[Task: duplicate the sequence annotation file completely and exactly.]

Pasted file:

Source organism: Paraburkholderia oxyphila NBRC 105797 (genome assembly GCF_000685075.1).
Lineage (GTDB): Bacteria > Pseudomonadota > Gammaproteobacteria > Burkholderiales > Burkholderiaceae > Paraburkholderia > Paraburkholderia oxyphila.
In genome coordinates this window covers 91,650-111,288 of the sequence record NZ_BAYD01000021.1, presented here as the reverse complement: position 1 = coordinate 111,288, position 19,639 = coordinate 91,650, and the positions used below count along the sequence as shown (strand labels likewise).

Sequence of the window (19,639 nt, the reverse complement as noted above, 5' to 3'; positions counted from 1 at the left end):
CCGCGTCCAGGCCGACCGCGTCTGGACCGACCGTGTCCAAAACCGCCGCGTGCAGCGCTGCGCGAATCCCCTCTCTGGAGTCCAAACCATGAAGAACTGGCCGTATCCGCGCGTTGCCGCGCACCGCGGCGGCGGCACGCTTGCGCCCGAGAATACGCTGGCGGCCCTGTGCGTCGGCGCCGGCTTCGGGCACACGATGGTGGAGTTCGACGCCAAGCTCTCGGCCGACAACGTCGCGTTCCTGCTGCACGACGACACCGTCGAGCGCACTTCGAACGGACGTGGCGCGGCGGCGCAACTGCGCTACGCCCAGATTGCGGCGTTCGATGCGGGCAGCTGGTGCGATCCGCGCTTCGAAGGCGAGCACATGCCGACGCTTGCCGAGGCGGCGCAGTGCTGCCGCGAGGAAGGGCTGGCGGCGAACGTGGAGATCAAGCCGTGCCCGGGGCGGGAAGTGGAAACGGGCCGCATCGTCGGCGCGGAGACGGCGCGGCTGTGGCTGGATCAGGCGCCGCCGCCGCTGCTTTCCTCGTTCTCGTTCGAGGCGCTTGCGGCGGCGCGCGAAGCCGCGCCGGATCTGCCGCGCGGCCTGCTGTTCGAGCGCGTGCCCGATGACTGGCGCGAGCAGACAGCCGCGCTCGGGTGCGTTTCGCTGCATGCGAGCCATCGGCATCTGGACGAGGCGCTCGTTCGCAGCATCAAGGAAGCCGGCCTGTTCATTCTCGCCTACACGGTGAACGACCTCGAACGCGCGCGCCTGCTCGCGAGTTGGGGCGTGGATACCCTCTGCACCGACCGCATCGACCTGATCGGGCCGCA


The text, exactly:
Source organism: Paraburkholderia oxyphila NBRC 105797 (genome assembly GCF_000685075.1).
Lineage (GTDB): Bacteria > Pseudomonadota > Gammaproteobacteria > Burkholderiales > Burkholderiaceae > Paraburkholderia > Paraburkholderia oxyphila.
In genome coordinates this window covers 91,650-111,288 of the sequence record NZ_BAYD01000021.1, presented here as the reverse complement: position 1 = coordinate 111,288, position 19,639 = coordinate 91,650, and the positions used below count along the sequence as shown (strand labels likewise).

Sequence of the window (19,639 nt, the reverse complement as noted above, 5' to 3'; positions counted from 1 at the left end):
CCGCGTCCAGGCCGACCGCGTCTGGACCGACCGTGTCCAAAACCGCCGCGTGCAGCGCTGCGCGAATCCCCTCTCTGGAGTCCAAACCATGAAGAACTGGCCGTATCCGCGCGTTGCCGCGCACCGCGGCGGCGGCACGCTTGCGCCCGAGAATACGCTGGCGGCCCTGTGCGTCGGCGCCGGCTTCGGGCACACGATGGTGGAGTTCGACGCCAAGCTCTCGGCCGACAACGTCGCGTTCCTGCTGCACGACGACACCGTCGAGCGCACTTCGAACGGACGTGGCGCGGCGGCGCAACTGCGCTACGCCCAGATTGCGGCGTTCGATGCGGGCAGCTGGTGCGATCCGCGCTTCGAAGGCGAGCACATGCCGACGCTTGCCGAGGCGGCGCAGTGCTGCCGCGAGGAAGGGCTGGCGGCGAACGTGGAGATCAAGCCGTGCCCGGGGCGGGAAGTGGAAACGGGCCGCATCGTCGGCGCGGAGACGGCGCGGCTGTGGCTGGATCAGGCGCCGCCGCCGCTGCTTTCCTCGTTCTCGTTCGAGGCGCTTGCGGCGGCGCGCGAAGCCGCGCCGGATCTGCCGCGCGGCCTGCTGTTCGAGCGCGTGCCCGATGACTGGCGCGAGCAGACAGCCGCGCTCGGGTGCGTTTCGCTGCATGCGAGCCATCGGCATCTGGACGAGGCGCTCGTTCGCAGCATCAAGGAAGCCGGCCTGTTCATTCTCGCCTACACGGTGAACGACCTCGAACGCGCGCGCCTGCTCGCGAGTTGGGGCGTGGATACCCTCTGCACCGACCGCATCGACCTGATCGGGCCGCA